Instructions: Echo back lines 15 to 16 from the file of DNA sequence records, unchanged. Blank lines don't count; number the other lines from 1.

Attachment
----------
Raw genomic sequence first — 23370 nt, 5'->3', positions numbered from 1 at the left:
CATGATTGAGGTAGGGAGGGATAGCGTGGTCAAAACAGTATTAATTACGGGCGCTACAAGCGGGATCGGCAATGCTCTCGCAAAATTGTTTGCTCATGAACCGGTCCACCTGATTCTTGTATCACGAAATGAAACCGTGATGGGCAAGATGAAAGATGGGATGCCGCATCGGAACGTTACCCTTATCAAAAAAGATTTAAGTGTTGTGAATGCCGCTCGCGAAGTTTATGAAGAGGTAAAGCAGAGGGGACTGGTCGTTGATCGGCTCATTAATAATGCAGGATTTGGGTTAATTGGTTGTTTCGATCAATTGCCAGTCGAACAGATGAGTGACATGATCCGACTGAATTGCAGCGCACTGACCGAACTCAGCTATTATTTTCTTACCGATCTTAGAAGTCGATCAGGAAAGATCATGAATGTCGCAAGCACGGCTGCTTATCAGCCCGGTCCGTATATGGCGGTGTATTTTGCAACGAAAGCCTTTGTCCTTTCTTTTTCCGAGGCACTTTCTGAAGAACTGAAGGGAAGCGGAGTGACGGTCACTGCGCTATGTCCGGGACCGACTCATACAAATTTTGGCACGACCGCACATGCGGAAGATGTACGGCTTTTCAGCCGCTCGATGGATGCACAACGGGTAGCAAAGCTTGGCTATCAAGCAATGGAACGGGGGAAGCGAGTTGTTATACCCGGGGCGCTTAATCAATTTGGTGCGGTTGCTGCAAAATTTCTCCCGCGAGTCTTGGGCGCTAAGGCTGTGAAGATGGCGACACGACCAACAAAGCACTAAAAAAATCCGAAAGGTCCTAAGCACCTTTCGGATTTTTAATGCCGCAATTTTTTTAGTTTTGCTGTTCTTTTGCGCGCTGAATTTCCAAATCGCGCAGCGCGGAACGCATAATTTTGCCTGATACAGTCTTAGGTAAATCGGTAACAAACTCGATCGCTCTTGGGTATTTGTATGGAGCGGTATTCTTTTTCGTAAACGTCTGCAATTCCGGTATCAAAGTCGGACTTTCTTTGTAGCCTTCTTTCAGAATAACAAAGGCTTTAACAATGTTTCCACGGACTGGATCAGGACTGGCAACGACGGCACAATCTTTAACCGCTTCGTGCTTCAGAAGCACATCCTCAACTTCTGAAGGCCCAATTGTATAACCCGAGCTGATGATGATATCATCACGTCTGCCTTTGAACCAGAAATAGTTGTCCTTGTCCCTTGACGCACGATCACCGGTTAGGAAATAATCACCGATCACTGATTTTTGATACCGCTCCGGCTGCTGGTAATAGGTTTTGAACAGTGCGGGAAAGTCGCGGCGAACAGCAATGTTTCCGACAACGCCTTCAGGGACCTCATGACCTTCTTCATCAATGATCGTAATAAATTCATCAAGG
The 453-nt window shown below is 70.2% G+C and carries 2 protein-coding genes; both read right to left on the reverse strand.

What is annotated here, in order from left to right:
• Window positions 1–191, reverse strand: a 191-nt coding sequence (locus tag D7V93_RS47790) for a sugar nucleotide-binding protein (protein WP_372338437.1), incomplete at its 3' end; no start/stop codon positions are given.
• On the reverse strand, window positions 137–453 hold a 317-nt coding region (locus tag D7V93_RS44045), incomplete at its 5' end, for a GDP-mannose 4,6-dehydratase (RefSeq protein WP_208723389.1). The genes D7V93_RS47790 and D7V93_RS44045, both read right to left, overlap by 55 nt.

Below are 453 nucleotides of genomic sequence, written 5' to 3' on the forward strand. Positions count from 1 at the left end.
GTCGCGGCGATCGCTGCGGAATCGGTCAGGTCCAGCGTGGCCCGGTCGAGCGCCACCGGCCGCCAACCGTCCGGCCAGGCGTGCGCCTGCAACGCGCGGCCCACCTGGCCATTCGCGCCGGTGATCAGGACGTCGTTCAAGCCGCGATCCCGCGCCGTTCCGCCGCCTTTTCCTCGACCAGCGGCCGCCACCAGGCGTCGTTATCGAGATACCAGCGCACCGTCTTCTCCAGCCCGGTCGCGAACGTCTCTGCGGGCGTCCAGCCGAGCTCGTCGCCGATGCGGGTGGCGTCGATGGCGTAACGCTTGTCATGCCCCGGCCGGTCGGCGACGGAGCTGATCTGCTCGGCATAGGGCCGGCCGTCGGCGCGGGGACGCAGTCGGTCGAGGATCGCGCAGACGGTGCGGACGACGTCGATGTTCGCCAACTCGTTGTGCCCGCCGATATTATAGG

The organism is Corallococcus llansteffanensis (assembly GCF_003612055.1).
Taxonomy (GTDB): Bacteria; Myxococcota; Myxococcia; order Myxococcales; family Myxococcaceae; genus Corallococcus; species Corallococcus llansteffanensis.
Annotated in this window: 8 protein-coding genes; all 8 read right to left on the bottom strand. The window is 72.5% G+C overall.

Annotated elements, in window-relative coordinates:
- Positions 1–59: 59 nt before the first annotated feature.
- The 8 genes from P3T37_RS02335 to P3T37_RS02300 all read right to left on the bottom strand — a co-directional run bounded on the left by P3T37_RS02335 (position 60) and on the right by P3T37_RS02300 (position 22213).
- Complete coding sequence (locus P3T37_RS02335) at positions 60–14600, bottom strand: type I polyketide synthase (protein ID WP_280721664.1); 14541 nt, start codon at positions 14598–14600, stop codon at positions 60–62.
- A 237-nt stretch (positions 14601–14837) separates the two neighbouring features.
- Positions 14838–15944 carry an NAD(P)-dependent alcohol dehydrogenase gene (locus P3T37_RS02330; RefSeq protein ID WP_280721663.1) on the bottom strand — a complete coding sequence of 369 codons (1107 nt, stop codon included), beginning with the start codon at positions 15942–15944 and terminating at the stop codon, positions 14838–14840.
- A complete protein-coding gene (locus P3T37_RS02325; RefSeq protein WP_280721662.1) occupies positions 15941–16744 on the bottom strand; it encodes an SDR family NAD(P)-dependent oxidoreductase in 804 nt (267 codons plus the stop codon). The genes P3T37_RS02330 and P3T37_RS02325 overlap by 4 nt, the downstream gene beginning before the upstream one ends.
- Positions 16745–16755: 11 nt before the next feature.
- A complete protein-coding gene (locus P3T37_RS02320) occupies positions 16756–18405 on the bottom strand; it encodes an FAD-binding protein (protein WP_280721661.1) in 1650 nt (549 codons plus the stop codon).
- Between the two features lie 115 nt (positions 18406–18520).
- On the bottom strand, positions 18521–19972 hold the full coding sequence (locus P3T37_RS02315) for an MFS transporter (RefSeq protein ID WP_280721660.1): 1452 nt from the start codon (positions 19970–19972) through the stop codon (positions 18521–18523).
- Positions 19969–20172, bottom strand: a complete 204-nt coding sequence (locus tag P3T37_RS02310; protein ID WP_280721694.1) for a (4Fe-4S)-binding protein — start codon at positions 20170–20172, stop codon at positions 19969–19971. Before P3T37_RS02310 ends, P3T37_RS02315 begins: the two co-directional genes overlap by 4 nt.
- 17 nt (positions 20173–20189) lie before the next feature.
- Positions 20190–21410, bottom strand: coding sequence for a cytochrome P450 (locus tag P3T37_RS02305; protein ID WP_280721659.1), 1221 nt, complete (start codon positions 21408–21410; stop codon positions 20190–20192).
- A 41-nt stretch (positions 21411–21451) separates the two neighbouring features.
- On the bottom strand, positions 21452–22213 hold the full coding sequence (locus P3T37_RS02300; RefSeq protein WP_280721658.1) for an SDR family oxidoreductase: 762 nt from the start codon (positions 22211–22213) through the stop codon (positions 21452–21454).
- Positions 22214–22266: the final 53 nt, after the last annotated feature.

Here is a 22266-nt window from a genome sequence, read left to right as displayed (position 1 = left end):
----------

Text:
- Complete coding sequence (locus P3T37_RS02335) at positions 60–14600, bottom strand: type I polyketide synthase (protein ID WP_280721664.1); 14541 nt, start codon at positions 14598–14600, stop codon at positions 60–62.
- A 237-nt stretch (positions 14601–14837) separates the two neighbouring features.